Australia’s center-right government united behind new Prime Minister Scott Morrison yesterday to fend off a de facto vote of no confidence, but his coalition still appeared likely to be heavily punished by voters at an election in May next year.
Morrison’s Liberal Party, the senior partner in a Liberal-National coalition, fractured last month, when a backbench revolt forced then-prime minister Malcolm Turnbull from office in a party-room vote, ushering in the nation’s sixth leader in 10 years.
His first session of parliament as leader was hostile, but Morrison’s government united to defeat a series of motions by the opposition Labor Party to debate Turnbull’s ousting that would have amounted to a confidence vote.
The coalition lost its a majority of only one seat in parliament with Turnbull’s resignation last month, leaving it precariously placed to push ahead with its agenda and hold off calls for an early election.
“Given the public mood and the circumstances behind Turnbull’s departure, there was the very real prospect that some backbenchers would have moved against the government in order to bring about an election,” Flinders University political science professor Haydon Manning said.
The impact of the political infighting has been laid bare in recent days, despite yesterday’s fragile show of unity.
Australia’s prominent Newspoll in the Australian newspaper yesterday showed the coalition would lose up to 30 seats if an election was held now.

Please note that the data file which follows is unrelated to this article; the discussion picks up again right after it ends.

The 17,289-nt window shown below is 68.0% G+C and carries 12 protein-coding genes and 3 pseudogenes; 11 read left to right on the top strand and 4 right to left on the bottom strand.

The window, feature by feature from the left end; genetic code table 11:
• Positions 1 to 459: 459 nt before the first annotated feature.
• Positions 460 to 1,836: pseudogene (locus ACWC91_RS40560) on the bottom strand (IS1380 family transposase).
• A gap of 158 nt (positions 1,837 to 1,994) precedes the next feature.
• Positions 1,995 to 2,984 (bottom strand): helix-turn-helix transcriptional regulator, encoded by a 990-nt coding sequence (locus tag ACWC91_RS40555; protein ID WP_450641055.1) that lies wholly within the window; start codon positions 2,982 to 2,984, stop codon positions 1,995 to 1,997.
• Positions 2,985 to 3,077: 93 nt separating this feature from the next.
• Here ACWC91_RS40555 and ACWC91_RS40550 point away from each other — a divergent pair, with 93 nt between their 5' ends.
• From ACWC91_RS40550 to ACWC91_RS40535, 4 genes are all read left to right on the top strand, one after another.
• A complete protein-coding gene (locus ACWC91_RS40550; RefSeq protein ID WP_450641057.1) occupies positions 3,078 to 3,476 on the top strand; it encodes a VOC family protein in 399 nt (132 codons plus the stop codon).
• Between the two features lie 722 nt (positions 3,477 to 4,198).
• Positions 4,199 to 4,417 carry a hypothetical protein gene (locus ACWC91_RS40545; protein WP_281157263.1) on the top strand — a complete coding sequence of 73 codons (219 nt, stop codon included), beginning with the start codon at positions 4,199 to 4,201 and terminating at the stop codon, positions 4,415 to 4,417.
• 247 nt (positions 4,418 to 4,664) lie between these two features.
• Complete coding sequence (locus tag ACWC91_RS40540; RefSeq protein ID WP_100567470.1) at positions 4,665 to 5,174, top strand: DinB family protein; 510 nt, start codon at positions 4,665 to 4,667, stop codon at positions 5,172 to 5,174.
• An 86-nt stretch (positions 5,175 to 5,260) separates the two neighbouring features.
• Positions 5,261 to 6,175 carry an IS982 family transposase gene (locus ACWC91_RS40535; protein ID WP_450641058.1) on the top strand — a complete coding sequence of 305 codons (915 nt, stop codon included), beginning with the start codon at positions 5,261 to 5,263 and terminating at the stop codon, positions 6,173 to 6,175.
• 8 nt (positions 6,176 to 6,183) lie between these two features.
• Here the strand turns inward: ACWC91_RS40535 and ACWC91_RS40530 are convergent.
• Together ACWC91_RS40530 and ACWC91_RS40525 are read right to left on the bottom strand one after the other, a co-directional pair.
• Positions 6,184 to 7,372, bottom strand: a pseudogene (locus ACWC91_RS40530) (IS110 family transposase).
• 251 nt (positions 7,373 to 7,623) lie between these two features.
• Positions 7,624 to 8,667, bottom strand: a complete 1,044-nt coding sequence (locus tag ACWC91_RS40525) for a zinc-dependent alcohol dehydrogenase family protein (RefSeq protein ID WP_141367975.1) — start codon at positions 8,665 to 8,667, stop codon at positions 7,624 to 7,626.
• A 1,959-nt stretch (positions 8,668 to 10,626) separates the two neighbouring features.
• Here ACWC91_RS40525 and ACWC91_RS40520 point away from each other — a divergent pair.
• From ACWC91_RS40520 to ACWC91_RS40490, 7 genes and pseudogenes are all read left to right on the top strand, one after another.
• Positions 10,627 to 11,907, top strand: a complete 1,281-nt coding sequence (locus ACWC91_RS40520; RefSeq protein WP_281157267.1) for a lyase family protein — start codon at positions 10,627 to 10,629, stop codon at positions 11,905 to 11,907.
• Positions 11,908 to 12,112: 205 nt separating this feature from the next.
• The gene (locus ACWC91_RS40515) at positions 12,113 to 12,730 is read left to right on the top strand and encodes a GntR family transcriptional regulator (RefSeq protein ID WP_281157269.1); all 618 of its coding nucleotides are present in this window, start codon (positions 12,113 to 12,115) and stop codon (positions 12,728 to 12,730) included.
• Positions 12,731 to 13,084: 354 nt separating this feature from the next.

The poll of 1,653 voters showed Labor ahead by 56 to 44 on a two-party-preferred basis in which votes for minor parties are distributed under preference deals.
It was the 40th straight losing poll for the coalition and a sharp deterioration from the 51-49 result in the last days of Turnbull’s leadership.
The government will soon face a by-election for Turnbull’s Sydney electorate and the Newspoll indicated the once-safe Liberal seat could be in jeopardy. A defeat would leave Morrison beholden to a group of independent lawmakers.
The Liberals already had a stark warning in a New South Wales state by-election, where official figures on Sunday showed a massive 29 percent swing against them.
New South Wales Premier Gladys Berejiklian blamed the chaos in Canberra for turning people against the party.
Morrison has used his first few weeks in office to present a down-to-earth image with a message of a “fair go for those who have a go,” but could struggle to keep the government unified.
The Australian Senate, where the government also does not have a majority, passed a bill yesterday that would ban the export of live sheep following a series of animal cruelty cases.
Morrison, who relies on the support of rural voters, opposes the ban, but several of his backbenchers have vowed to support the legislation.
He also faces growing calls to address allegations of bullying within his party after allegations from three female backbenchers that they were unduly pressured by supporters of Australian Minister for Home Affairs Peter Dutton, whose challenge brought on the leadership vote.
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